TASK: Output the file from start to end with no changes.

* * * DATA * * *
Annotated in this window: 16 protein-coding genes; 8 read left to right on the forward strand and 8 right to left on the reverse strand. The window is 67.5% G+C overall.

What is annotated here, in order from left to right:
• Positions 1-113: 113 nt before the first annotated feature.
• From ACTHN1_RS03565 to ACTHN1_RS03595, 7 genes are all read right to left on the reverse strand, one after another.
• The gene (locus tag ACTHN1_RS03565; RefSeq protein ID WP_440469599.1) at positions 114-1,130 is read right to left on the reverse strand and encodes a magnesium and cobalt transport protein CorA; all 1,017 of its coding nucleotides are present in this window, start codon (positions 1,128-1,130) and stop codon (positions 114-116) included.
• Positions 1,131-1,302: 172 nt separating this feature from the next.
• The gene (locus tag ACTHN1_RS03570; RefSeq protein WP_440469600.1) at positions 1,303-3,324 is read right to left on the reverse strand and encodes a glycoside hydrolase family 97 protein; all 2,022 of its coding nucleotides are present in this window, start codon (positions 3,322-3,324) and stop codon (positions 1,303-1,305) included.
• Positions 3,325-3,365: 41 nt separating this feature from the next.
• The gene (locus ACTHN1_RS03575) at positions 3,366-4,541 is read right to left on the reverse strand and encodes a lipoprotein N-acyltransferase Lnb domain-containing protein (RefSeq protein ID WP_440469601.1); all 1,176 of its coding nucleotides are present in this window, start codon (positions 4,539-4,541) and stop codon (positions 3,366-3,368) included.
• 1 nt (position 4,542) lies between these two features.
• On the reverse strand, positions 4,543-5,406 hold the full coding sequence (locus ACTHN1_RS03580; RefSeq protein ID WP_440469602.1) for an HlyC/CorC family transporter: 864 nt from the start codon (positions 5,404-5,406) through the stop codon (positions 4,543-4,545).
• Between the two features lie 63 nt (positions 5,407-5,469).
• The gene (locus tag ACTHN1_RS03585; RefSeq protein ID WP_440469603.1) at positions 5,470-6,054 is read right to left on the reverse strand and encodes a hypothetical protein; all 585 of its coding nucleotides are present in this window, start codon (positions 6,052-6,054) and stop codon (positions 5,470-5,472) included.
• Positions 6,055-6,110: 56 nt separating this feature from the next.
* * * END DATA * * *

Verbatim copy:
Annotated in this window: 16 protein-coding genes; 8 read left to right on the forward strand and 8 right to left on the reverse strand. The window is 67.5% G+C overall.

What is annotated here, in order from left to right:
• Positions 1-113: 113 nt before the first annotated feature.
• From ACTHN1_RS03565 to ACTHN1_RS03595, 7 genes are all read right to left on the reverse strand, one after another.
• The gene (locus tag ACTHN1_RS03565; RefSeq protein ID WP_440469599.1) at positions 114-1,130 is read right to left on the reverse strand and encodes a magnesium and cobalt transport protein CorA; all 1,017 of its coding nucleotides are present in this window, start codon (positions 1,128-1,130) and stop codon (positions 114-116) included.
• Positions 1,131-1,302: 172 nt separating this feature from the next.
• The gene (locus tag ACTHN1_RS03570; RefSeq protein WP_440469600.1) at positions 1,303-3,324 is read right to left on the reverse strand and encodes a glycoside hydrolase family 97 protein; all 2,022 of its coding nucleotides are present in this window, start codon (positions 3,322-3,324) and stop codon (positions 1,303-1,305) included.
• Positions 3,325-3,365: 41 nt separating this feature from the next.
• The gene (locus ACTHN1_RS03575) at positions 3,366-4,541 is read right to left on the reverse strand and encodes a lipoprotein N-acyltransferase Lnb domain-containing protein (RefSeq protein ID WP_440469601.1); all 1,176 of its coding nucleotides are present in this window, start codon (positions 4,539-4,541) and stop codon (positions 3,366-3,368) included.
• 1 nt (position 4,542) lies between these two features.
• On the reverse strand, positions 4,543-5,406 hold the full coding sequence (locus ACTHN1_RS03580; RefSeq protein ID WP_440469602.1) for an HlyC/CorC family transporter: 864 nt from the start codon (positions 5,404-5,406) through the stop codon (positions 4,543-4,545).
• Between the two features lie 63 nt (positions 5,407-5,469).
• The gene (locus tag ACTHN1_RS03585; RefSeq protein ID WP_440469603.1) at positions 5,470-6,054 is read right to left on the reverse strand and encodes a hypothetical protein; all 585 of its coding nucleotides are present in this window, start codon (positions 6,052-6,054) and stop codon (positions 5,470-5,472) included.
• Positions 6,055-6,110: 56 nt separating this feature from the next.